from Wiktionary, Creative Commons Attribution/Share-Alike License
- n. Obsolete form of trode.
from the GNU version of the Collaborative International Dictionary of English
- n. See trode.
from The Century Dictionary and Cyclopedia
- n. An obsolete spelling of trode.
Sorry, no etymologies found.
Nos Wener, roedd llawer o fwy canu fel roedd yr holl y dynion yn cymryd troad canu.
Many sore and weary steps hath my Anxious Soul troad in finding out the Path that leadeth thereunto, that so I might come to a certain knowledge of what God is, and how he ought to be Worshipped: and this made me go about from one Watch-man of the Night to another, inquiring after my Souls Beloved, to hear if they could tell me were his dwelling was, and where he maketh his Flocks to lie down in Rest.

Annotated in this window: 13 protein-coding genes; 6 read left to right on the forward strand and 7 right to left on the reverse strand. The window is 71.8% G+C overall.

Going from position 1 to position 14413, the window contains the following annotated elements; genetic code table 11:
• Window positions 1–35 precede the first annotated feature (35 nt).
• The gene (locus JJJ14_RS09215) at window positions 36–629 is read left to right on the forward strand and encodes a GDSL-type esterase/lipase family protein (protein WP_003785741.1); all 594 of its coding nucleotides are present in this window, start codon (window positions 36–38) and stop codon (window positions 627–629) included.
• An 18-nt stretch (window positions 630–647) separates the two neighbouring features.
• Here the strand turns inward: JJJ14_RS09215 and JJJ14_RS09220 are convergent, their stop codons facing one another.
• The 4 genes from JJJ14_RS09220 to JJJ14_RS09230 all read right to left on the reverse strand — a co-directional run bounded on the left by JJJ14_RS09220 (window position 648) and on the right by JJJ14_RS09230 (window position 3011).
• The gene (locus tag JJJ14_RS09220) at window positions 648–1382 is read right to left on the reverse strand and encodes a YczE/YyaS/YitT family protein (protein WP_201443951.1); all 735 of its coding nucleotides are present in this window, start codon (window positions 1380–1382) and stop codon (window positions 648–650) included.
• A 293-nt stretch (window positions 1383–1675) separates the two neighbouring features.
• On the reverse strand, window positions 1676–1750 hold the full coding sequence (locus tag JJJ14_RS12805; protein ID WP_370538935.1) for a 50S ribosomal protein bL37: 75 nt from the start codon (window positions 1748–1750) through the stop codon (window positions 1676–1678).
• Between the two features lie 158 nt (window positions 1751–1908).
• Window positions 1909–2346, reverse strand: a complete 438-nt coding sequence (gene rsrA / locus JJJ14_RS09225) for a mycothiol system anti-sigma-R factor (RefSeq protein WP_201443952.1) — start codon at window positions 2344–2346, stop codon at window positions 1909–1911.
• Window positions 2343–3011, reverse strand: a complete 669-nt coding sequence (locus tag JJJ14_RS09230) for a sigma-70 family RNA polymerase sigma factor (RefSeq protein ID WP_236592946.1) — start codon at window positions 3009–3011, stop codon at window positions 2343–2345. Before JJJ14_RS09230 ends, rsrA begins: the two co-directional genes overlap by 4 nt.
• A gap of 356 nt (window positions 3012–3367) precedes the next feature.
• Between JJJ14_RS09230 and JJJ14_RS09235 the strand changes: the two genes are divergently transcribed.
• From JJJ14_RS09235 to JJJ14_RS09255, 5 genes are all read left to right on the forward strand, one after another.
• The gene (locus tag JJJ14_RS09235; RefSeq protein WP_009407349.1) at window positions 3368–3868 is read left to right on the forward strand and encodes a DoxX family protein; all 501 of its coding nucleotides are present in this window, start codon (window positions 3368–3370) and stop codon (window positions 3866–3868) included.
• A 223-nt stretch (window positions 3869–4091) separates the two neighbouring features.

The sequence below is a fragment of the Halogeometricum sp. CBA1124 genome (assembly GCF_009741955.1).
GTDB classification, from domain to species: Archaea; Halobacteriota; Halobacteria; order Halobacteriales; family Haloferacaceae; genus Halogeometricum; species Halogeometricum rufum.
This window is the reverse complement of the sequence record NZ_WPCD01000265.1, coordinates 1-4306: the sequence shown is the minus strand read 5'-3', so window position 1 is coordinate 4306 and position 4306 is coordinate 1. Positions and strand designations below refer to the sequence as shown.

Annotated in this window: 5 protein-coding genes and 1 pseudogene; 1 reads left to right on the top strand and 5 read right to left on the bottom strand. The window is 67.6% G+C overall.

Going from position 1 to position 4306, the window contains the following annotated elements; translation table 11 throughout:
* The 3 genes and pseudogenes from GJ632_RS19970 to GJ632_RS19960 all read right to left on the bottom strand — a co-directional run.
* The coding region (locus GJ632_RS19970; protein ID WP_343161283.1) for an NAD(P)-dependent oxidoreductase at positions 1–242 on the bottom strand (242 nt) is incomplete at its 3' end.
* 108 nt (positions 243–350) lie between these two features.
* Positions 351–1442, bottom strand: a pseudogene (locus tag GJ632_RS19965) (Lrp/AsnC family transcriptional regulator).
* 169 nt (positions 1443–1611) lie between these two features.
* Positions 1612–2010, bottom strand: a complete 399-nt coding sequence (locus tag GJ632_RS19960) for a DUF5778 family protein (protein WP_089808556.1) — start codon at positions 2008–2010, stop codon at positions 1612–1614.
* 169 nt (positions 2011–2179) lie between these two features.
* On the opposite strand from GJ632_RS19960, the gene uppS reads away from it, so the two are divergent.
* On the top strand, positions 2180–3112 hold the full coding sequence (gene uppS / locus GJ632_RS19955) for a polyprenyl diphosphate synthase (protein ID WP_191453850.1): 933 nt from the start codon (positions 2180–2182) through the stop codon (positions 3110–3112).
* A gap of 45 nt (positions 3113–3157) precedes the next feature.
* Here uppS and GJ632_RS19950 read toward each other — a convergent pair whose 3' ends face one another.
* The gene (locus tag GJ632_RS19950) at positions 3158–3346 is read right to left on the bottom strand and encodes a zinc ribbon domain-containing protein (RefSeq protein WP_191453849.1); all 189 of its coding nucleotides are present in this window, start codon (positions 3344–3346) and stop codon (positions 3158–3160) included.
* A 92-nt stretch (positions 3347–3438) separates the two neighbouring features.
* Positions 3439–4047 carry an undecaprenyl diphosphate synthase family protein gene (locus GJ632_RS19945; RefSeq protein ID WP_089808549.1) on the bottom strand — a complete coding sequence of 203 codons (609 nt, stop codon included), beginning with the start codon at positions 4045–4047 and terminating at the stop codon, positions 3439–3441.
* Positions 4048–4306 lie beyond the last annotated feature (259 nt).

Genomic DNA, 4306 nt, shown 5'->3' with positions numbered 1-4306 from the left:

This place cannot be entered but by creeping into it, but afterwards it is fo high that a man can ftand almoft erc£t in it; it runs in a direft line 32 yards from N. to S. is in moft places 6 feet troad: the floor is fandy and tolerably level, but covered with water, Intenfely cold and ex - ceeding limpid, for the fpace of 15 yards* In the cave on the W. fide from the entrance, a chamber branches off 8 yards long and 2 broad, the workman fhip of which is more regular and better finifhed than that of the long entry.
Topographia hibernica : or The topography ofIreland, antient and modern. Giving a complete view of the civil and ecclesiastical state of that kingdom; with its antiquities, natural curiosities, trade, manufactures, extent and population